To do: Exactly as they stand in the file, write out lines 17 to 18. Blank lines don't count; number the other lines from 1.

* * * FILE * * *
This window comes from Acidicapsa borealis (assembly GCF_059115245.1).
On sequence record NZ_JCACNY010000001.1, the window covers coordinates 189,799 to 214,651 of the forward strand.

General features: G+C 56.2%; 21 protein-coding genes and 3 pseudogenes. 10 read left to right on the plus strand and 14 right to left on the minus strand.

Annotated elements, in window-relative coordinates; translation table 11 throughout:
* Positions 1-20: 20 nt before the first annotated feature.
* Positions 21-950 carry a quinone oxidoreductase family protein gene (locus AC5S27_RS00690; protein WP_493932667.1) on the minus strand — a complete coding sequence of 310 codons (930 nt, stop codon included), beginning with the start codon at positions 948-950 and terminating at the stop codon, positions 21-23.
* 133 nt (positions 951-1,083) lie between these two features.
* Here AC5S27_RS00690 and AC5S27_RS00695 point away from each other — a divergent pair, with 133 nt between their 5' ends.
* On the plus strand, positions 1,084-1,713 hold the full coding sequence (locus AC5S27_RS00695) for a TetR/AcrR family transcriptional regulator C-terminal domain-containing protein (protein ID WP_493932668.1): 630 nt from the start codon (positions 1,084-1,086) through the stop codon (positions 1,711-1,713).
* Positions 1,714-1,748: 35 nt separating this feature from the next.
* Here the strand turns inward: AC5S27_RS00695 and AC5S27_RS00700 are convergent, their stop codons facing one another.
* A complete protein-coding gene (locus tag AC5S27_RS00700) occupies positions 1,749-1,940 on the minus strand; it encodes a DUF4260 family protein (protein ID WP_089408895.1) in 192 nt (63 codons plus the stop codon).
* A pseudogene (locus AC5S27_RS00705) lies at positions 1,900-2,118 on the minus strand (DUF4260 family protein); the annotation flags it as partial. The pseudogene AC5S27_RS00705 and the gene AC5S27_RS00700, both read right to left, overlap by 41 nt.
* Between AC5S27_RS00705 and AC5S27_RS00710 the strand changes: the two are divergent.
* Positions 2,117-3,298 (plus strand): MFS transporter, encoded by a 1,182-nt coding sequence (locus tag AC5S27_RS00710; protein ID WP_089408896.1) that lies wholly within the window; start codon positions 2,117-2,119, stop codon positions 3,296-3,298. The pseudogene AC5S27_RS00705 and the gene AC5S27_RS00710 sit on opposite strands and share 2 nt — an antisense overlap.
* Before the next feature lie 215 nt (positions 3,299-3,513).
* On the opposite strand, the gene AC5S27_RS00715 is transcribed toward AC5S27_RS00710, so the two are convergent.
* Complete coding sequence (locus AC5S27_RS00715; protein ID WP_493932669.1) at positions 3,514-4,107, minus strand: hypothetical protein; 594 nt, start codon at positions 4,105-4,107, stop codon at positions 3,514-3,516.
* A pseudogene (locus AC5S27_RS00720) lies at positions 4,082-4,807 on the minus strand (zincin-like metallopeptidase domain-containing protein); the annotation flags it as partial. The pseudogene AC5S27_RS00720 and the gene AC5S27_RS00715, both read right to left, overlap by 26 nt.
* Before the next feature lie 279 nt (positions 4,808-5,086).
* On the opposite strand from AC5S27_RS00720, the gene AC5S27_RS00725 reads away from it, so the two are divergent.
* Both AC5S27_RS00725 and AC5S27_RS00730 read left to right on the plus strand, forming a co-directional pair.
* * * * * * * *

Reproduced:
* On the opposite strand, the gene AC5S27_RS00715 is transcribed toward AC5S27_RS00710, so the two are convergent.
* Complete coding sequence (locus AC5S27_RS00715; protein ID WP_493932669.1) at positions 3,514-4,107, minus strand: hypothetical protein; 594 nt, start codon at positions 4,105-4,107, stop codon at positions 3,514-3,516.